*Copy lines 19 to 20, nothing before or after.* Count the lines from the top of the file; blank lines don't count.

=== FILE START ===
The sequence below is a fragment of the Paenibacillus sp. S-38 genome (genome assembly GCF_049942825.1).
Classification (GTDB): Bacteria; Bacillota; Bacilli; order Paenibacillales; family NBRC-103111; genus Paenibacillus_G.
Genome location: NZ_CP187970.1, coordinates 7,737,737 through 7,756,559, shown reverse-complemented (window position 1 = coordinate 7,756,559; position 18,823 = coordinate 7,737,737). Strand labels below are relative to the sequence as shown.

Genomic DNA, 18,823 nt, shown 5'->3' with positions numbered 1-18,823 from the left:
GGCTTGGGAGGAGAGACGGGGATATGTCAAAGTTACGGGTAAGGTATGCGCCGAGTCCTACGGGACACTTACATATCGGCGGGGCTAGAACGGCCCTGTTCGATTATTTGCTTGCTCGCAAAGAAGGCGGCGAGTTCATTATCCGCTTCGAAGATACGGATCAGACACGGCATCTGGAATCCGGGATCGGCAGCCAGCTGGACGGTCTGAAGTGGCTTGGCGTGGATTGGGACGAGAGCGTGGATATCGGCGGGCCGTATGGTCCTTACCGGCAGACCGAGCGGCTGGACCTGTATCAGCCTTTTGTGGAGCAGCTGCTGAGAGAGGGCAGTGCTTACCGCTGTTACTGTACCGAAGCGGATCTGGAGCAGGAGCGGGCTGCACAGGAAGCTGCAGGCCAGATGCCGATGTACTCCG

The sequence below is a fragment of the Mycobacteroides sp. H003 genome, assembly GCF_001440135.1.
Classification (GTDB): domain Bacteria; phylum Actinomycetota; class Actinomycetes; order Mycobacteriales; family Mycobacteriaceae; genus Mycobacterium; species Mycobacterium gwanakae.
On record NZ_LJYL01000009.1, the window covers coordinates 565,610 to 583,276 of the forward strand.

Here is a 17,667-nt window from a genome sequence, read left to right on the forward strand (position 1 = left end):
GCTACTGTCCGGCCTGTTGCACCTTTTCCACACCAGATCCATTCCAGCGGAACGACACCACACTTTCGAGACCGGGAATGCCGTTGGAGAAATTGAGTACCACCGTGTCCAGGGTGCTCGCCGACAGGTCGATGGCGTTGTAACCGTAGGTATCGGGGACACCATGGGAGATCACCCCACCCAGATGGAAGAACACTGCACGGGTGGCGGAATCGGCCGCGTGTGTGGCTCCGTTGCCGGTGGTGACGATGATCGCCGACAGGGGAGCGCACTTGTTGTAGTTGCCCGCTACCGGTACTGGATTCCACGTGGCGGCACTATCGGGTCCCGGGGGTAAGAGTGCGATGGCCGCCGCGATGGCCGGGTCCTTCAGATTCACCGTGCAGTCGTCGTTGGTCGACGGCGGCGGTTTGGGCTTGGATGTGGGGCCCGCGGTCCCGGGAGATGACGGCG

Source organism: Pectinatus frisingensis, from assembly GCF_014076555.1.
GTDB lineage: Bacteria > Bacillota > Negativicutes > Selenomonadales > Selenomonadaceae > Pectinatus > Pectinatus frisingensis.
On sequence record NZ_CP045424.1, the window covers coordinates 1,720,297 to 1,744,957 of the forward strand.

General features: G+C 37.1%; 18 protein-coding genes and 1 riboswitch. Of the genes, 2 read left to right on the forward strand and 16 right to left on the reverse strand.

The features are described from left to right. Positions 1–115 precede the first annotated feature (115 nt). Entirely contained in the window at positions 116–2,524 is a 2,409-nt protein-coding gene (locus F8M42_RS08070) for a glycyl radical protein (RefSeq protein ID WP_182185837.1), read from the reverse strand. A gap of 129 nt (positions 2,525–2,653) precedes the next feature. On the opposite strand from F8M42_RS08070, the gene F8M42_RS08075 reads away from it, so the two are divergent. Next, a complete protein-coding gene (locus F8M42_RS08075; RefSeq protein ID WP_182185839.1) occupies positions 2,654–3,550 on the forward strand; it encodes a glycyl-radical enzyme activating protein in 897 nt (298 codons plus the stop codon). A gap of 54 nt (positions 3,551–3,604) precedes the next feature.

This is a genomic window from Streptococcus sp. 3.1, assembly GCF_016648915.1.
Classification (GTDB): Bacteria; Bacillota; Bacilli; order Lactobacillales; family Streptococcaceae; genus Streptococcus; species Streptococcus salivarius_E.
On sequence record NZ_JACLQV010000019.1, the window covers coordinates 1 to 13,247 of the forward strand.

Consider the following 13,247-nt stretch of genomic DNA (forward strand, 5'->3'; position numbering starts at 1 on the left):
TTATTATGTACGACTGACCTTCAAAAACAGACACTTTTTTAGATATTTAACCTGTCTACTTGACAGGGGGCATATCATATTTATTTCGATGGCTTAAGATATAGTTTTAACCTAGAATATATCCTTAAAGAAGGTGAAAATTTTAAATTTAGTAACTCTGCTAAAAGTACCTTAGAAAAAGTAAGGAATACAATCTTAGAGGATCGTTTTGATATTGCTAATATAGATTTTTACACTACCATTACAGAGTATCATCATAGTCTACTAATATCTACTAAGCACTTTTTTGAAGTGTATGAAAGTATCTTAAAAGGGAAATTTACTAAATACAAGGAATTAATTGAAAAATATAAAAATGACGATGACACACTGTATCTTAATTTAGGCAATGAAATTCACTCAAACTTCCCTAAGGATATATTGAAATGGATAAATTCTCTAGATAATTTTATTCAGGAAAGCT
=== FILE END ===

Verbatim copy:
Consider the following 13,247-nt stretch of genomic DNA (forward strand, 5'->3'; position numbering starts at 1 on the left):
TTATTATGTACGACTGACCTTCAAAAACAGACACTTTTTTAGATATTTAACCTGTCTACTTGACAGGGGGCATATCATATTTATTTCGATGGCTTAAGATATAGTTTTAACCTAGAATATATCCTTAAAGAAGGTGAAAATTTTAAATTTAGTAACTCTGCTAAAAGTACCTTAGAAAAAGTAAGGAATACAATCTTAGAGGATCGTTTTGATATTGCTAATATAGATTTTTACACTACCATTACAGAGTATCATCATAGTCTACTAATATCTACTAAGCACTTTTTTGAAGTGTATGAAAGTATCTTAAAAGGGAAATTTACTAAATACAAGGAATTAATTGAAAAATATAAAAATGACGATGACACACTGTATCTTAATTTAGGCAATGAAATTCACTCAAACTTCCCTAAGGATATATTGAAATGGATAAATTCTCTAGATAATTTTATTCAGGAAAGCT